“Eric responded with perhaps the best piece of career advice that I have ever heard. He covered my spreadsheet with his hand and told me not to be an idiot (also a great piece of advice). Then he explained that only one criterion mattered when picking a job – fast growth. When companies grow quickly, there are more things to do than there are people to do them. When companies grow more slowly or stop growing, there is less to do and too many people to not be doing them. Politics and stagnation set in, and everyone falters. He told me, “If you’re offered a seat on a rocket ship, you don’t ask what seat. You just get on.”"
SHERYL SANDBERG ‘Lean In’ (2013)
‘Lean In’ is the book every woman in corporate employment is discussing right now. It’s a powerful polemic from Sheryl Sandberg, COO of Facebook, urging women to come to the table and participate in leadership to their fullest.
However, one of the best paragraphs in the book has little to do with women or men: it’s a universal lesson in personal advancement. I have excerpted it above.
The ‘I’ in the paragraph shown is Ms Sandberg; the ‘Eric’ offering the advice is Eric Schmidt, then CEO of the relatively unknown Google. Ms Sandberg was considering many job offers at the time, and had set up a spreadsheet, like good MBA-types do, to analyze the various opportunities. She listed the companies in the rows and her various selection criteria in the columns. (We’ve all made those spreadsheets…)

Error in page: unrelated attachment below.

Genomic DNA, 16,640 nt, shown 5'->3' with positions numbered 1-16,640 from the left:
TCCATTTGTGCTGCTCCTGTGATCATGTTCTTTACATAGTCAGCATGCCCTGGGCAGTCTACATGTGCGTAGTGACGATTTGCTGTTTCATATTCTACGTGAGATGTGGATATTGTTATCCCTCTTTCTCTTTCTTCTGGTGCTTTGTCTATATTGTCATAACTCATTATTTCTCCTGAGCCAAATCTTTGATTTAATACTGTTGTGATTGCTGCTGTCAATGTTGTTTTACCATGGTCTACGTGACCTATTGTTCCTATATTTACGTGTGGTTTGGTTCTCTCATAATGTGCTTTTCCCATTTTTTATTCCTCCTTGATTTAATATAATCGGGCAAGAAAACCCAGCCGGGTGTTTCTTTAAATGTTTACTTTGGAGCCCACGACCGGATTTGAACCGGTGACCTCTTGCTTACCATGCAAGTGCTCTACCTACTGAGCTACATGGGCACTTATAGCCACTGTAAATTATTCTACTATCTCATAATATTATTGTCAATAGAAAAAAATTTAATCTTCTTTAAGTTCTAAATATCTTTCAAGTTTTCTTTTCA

The young Google was one of those opportunities. The problem was, it was small and amorphous, with few structures or even business units. The other opportunities, on the other hand, were in established corporations, with preset responsibilities, security, and probably much better pay.
Eric Schmidt responded with the advice in the paragraph shown. Ms Sandberg took the job that instant. I would have, too.
In business life, there are few opportunities to be part of something truly big, good and fast. When those opportunities come, people of true ambition take them, no questions asked. They don’t haggle or quibble; they get on board. After that, they generally have the ride of their lives – messy, chaotic, not always the best-paid – but they GROW.
Early in my own career, I left a very large, renowned, established consulting firm in London to join a very small, unknown, new one. Its offices were less prestigious and its pay and perks were good enough rather than great. I took the job without much hesitation. Why? Because the partners told me that in this firm I would take charge of assignments, lead teams and use my own judgement. And I saw that this tiny boutique firm was doing strategy work for huge clients: British Telecom, London Underground and Zurich Life included.
Two years later the firm was gone, when the three founding partners decided to part company. I have still never regretted my decision to join them. It was a great two years, in which I grew rapidly as a person and took chances I never would have otherwise at so young an age.
People who are going to have an impact on this world either invent rocket ships, or hop on board early. The rest? Well, they stay in safe-and-secure organizations doing tried-and-tested things for very-competitive-packages. They are happy, because security and status gives them happiness. Most of these organizations become slow punctures over time, and the individuals end up learning skills like politicking and schmoozing rather than the things that actually matter.
It’s a personal choice. But if you want a life of meaning in business, look out for rocket ships early in your life, and belt up.